Boils or Furuncles
Boils or Furuncles
|Causes||Dietary Factors, Allergies, Infections, Prescription Medications,|
|See Also||Dermatology / Skin Conditions, Diabetes|
|Books||Books on Skin Diseases|
|Articles||Articles on Dermatology / Skin Conditions|
Boils, also called furuncles or abscesses, are a firm or fluctuant mass enclosing a collection of pus often due to an infection of the superficial folliculitis. 
In order to stimulate the innate ability of the body to heal the causes of disease must be identified and addressed. Boils are typically associated with infections yet there are other contributing factors that need to be considered.
|Check out this book||The Clear Skin Diet|
- Emotional stress can be a trigger for boils, especially if someone is immune compromised.
- Pathogens common with boils include Staphylococcus aureus, Escherichia coli, Pseudomonas aeruginosa, Streptococcus faecalis, Peptostreptococcus, Peptococcus, and Lactobacillus species.
- Common infectious agents involved with boil formation include highly infective forms of bacteria like Staphylococcus aureus. 
- Previous infection with MRSA or methicillin-resistant Staphylococcus aureus and colonization is associated with repeated boils .
- Fungal infections on the skin's surface can cause boils.
- Other external risk factors for developing boils include HIV infection 
- Bartonella henselae causing cat-scratch disease can lead to abscess forming lyphadenopathy in children 
- Rectal colonization of Staph aureus versus nasal colonization in children is more often associated with soft-tissue abscesses/boils .
- Contact sports such as wrestling and lacrosse are associated with boils .
- Drug Use
- Intravenous drug use is a risk factor for development of abscesses/boils .
- Prescription Medications
- MRSA or Methicillin resistant Staphylococcus aureus is becoming more prevalent and is associated with injection drug use, antibiotics, and admission to hospital in the previous year .
- Increasing use of vancomycin is occurring as a result of MRSA infection , as well as trimethoprim-sulfamethoxazole or clindamycin but growing concern over antibiotic resistance of these choices warrants consideration of more conservative and preventative management .
- Previous antibiotic therapy is a risk factor for boils.
- Medical Treatments
- Previous hospitalization is a risk factor.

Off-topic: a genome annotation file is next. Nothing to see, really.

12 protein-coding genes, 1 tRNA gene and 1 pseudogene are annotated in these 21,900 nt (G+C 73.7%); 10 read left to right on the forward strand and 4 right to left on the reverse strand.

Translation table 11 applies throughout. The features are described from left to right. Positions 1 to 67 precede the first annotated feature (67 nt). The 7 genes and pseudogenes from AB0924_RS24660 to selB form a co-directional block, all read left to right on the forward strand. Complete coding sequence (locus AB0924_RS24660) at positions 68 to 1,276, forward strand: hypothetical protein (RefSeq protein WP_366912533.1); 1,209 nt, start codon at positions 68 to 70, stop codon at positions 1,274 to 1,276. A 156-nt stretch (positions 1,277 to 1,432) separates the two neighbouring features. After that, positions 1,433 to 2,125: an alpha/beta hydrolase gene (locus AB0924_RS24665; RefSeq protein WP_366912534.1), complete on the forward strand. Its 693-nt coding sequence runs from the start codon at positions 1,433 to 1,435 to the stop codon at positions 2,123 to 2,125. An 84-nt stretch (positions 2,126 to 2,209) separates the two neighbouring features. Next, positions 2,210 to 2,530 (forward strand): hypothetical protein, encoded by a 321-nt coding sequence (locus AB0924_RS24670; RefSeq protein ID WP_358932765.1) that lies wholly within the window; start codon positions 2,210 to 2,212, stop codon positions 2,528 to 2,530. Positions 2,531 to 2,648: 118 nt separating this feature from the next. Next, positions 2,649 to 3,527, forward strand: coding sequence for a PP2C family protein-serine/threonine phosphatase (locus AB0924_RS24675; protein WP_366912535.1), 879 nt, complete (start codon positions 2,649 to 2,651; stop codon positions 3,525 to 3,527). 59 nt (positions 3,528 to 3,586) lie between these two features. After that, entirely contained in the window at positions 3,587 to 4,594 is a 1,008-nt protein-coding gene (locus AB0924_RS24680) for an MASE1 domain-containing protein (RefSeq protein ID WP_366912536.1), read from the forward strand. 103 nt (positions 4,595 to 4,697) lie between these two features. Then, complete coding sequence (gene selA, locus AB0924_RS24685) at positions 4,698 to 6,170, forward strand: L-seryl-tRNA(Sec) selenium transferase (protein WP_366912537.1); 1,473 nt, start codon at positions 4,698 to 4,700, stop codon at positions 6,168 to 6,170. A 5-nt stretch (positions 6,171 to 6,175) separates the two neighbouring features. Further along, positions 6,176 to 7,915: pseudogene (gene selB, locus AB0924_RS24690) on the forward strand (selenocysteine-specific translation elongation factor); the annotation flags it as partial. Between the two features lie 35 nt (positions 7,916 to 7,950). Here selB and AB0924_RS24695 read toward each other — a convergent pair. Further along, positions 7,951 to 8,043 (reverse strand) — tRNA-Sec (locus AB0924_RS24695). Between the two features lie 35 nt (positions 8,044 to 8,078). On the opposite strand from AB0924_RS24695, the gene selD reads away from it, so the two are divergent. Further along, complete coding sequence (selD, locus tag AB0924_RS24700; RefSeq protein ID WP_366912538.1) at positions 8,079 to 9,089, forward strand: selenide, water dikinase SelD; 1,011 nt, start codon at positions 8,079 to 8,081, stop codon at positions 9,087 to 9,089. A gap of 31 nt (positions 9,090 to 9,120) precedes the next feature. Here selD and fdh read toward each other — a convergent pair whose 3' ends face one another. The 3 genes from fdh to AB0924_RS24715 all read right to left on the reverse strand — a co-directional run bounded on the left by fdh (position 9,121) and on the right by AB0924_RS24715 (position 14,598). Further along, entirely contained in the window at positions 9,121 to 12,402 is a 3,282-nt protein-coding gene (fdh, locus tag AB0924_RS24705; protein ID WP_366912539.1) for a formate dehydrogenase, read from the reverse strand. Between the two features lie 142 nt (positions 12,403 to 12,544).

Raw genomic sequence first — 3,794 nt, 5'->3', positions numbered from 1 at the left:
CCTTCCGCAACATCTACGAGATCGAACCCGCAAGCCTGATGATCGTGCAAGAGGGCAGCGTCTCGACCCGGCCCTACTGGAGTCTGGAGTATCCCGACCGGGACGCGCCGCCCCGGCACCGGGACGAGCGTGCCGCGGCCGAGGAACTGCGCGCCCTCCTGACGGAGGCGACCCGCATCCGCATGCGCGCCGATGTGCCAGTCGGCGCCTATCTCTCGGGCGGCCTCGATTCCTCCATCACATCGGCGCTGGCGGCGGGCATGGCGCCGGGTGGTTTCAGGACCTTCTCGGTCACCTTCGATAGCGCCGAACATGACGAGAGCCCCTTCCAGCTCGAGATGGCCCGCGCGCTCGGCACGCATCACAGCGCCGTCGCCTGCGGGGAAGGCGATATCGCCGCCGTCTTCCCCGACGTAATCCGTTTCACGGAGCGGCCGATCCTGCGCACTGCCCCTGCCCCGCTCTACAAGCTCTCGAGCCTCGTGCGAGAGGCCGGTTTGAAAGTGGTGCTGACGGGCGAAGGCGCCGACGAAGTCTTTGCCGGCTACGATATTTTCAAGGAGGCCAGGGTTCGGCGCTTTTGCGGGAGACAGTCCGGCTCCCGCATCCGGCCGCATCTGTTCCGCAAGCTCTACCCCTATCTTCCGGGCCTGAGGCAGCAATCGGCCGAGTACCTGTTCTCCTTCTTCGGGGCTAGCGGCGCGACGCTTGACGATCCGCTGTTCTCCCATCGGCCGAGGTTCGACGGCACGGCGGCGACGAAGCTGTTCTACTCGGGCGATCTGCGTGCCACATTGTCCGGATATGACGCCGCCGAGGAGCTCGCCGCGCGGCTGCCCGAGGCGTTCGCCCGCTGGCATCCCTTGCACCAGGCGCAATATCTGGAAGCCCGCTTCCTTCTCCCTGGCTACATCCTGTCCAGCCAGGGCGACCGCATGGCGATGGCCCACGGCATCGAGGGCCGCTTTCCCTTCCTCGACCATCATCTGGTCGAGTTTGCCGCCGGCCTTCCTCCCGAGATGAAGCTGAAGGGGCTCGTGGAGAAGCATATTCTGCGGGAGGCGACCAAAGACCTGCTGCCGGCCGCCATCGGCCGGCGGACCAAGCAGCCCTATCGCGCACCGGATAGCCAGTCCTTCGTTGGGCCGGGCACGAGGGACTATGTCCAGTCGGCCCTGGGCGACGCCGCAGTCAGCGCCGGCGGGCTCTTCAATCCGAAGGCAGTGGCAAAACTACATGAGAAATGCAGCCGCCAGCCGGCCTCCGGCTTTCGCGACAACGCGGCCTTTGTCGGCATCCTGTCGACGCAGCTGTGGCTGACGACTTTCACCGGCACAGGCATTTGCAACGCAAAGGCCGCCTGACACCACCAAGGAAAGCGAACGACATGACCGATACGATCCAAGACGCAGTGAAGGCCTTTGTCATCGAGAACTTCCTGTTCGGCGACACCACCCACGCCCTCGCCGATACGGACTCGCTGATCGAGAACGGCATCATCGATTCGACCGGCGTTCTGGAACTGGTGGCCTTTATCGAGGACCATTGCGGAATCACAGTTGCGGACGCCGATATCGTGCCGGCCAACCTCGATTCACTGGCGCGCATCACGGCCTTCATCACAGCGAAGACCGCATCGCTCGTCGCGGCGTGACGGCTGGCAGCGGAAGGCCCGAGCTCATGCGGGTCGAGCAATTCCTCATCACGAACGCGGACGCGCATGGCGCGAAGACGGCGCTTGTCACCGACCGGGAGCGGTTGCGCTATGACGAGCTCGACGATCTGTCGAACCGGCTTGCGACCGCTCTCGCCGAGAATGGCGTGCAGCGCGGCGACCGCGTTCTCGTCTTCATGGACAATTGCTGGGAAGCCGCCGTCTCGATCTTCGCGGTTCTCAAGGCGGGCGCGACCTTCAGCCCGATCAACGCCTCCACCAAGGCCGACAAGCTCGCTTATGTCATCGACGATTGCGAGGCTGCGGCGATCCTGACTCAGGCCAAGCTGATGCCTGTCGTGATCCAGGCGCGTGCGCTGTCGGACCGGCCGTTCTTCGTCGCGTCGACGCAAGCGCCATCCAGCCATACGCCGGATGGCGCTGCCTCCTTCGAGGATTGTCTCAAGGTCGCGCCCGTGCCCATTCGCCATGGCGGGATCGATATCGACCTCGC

Related Symptoms and Conditions
Conditions or diseases that may predispose a person to boils include:.
- Immune dysfunction
- Underlying bacteria infection
- Other skin diseases such as folliculitis
Risk factors of recurrent furunculosis includes:
- previous antibiotic therapy
- diabetes mellitus
- previous hospitalization
- multiplicity of lesions
- personal hygiene
- associated skin diseases.
A boil often begins as a tender, pinkish-red swollen, firm area on the skin, but over time it can progress into a cyst that feels like a water-filled balloon.
- Pain is typically associated with the size of the boil. As the boil fills with pus and dead tissue the pain increases, as the boil drains the discomfort resolves.
- Boils may heal on their own, but often they require the boil to opened to assist with drainage.
- Characteristics of a boil include:
- Other symptoms associated with a boil can include:
The goal of naturopathic treatment is to support and work in tandem with the healing power of the body and to address the causal factors of disease with individual treatment strategies. Boils are typically an acute disease. If boils are recurrent, last for longer than 2 weeks, are present on the spine or the middle of the face, or if they occur with a fever it is important to seek immediate medical care. The goal of treatment is to prevent any spread of infection and to support the natural healing process.
It is always advisable to work with a naturopathic doctor before engaging in any treatment plan.
Home Care strategies include:
- The first step of any treatment plan is to maintain a diary of symptoms tracking diet, activity level, stress and other outside influences that may be triggering a flare-up.
- Ensuring proper hygiene of the area affected including regular hand washing, fomite cleaning, and avoiding contact with contaminated skin is required.
- Warm, moist compresses help boils drain, which speeds healing. Gently soak the area (before the boil breaks and after) with a warm, moist cloth several times a day.
- Do not squeeze a boil or try to break it open at home as this can spread the infection and make it worse. The cutting of a boil is best done by a trained medical professional.
- Clean a draining boil often with clean cloths. Do not re-use or share washcloths or towels.
- Wash hands before and after touching the area around the boil.
- Wash all clothing, washcloths, towels or sheets that come into contact with the boil in hot water.
- Throw out all dressings in a tightly closed bag.
- Use only chemical-free personal care products on the skin.
- Avoid alcohol or other chemicals that are drying or irritating to the skin.
Lifestyle recommendations include:
- Adequate sleep assists in the healing process.
The prescribing of naturopathic therapies requires the guidance of a naturopathic doctor as it depends on a number of factors including the causal factors, a person's age, prescription medications, other conditions and symptoms and overall health. It is always advisable to work with a naturopathic doctor prior to taking any natural therapies.
Naturopathic Therapies for boils or furuncles include:
- Clinical Nutritional Supplementation includes
- Herbs either taken internally or used as herbal compresses include: Burdock (Arctium lappa), Calendula (Calendula officinalis), Slippery Elm (Ulmus rubra),
- Homeopathic remedies such as Tarentula, Calc Sulph, Hepar sulph
Reviewed by Iva Lloyd, BScH, RPE, ND 
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